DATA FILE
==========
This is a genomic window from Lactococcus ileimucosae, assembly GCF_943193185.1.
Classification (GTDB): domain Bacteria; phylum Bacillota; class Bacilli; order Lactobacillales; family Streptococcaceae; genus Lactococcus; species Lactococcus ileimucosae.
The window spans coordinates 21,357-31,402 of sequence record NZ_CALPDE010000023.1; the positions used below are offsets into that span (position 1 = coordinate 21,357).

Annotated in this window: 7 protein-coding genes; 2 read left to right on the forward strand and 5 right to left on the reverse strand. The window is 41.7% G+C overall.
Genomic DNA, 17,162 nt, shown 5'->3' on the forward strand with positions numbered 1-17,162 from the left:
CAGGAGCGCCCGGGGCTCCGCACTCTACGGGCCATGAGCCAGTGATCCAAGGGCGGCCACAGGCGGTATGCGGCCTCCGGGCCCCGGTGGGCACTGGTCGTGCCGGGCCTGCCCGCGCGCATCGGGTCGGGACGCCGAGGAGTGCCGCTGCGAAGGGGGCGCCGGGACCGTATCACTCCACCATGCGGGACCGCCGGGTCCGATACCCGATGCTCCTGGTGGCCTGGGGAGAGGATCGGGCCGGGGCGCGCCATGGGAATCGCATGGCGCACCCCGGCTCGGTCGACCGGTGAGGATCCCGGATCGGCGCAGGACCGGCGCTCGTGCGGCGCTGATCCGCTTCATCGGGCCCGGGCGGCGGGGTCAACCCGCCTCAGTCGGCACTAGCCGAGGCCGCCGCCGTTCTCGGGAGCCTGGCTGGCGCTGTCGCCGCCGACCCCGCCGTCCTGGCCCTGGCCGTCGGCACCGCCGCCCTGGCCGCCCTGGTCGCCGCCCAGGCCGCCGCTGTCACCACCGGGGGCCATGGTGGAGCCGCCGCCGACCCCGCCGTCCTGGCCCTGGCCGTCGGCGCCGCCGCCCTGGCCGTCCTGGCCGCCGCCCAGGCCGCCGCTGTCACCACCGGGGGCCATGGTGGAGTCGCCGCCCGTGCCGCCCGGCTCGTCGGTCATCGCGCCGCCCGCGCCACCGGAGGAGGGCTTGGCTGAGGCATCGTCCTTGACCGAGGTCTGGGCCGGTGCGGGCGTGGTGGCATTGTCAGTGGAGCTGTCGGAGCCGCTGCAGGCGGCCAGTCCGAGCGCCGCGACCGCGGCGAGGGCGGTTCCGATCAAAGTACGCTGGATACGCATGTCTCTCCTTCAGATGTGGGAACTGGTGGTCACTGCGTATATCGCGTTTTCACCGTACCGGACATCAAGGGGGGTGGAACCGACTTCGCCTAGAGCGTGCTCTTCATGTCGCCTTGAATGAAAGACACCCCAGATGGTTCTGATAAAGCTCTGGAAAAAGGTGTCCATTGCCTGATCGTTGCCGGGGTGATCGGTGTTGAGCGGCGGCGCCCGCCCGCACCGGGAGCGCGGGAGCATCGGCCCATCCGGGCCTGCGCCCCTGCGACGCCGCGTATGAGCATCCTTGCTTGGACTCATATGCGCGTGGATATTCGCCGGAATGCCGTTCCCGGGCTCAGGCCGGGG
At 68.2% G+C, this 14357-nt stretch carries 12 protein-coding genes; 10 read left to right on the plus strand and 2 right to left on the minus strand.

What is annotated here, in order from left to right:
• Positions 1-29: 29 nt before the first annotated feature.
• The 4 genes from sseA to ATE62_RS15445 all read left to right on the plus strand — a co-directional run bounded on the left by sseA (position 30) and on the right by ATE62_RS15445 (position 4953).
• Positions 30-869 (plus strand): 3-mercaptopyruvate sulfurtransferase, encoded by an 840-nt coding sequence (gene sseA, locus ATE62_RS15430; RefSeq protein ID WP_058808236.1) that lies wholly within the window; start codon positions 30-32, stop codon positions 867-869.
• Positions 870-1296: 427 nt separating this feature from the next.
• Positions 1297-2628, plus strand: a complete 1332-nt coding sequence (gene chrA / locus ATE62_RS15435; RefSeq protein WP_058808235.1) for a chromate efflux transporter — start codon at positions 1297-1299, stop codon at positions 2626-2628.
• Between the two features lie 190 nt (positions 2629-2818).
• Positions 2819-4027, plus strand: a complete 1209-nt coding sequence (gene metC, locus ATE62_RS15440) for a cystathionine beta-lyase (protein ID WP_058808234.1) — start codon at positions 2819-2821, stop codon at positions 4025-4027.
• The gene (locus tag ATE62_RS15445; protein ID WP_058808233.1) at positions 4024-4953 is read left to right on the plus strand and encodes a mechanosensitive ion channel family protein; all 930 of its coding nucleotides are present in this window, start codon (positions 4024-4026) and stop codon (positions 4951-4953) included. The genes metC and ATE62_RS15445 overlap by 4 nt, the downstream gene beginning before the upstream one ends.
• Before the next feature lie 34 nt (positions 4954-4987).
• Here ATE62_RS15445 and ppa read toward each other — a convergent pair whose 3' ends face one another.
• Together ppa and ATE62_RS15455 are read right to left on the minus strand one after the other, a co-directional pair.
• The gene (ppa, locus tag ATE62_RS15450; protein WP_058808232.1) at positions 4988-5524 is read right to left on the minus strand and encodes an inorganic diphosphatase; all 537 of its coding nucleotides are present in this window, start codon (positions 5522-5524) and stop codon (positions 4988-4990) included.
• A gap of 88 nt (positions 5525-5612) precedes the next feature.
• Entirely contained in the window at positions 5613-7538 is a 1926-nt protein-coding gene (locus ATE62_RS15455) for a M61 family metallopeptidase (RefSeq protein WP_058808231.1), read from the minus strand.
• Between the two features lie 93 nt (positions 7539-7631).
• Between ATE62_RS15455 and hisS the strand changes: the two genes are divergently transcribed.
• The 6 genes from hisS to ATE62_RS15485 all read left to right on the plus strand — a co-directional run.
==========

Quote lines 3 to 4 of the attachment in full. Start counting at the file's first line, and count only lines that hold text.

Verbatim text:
The window spans coordinates 21,357-31,402 of sequence record NZ_CALPDE010000023.1; the positions used below are offsets into that span (position 1 = coordinate 21,357).

Annotated in this window: 7 protein-coding genes; 2 read left to right on the forward strand and 5 right to left on the reverse strand. The window is 41.7% G+C overall.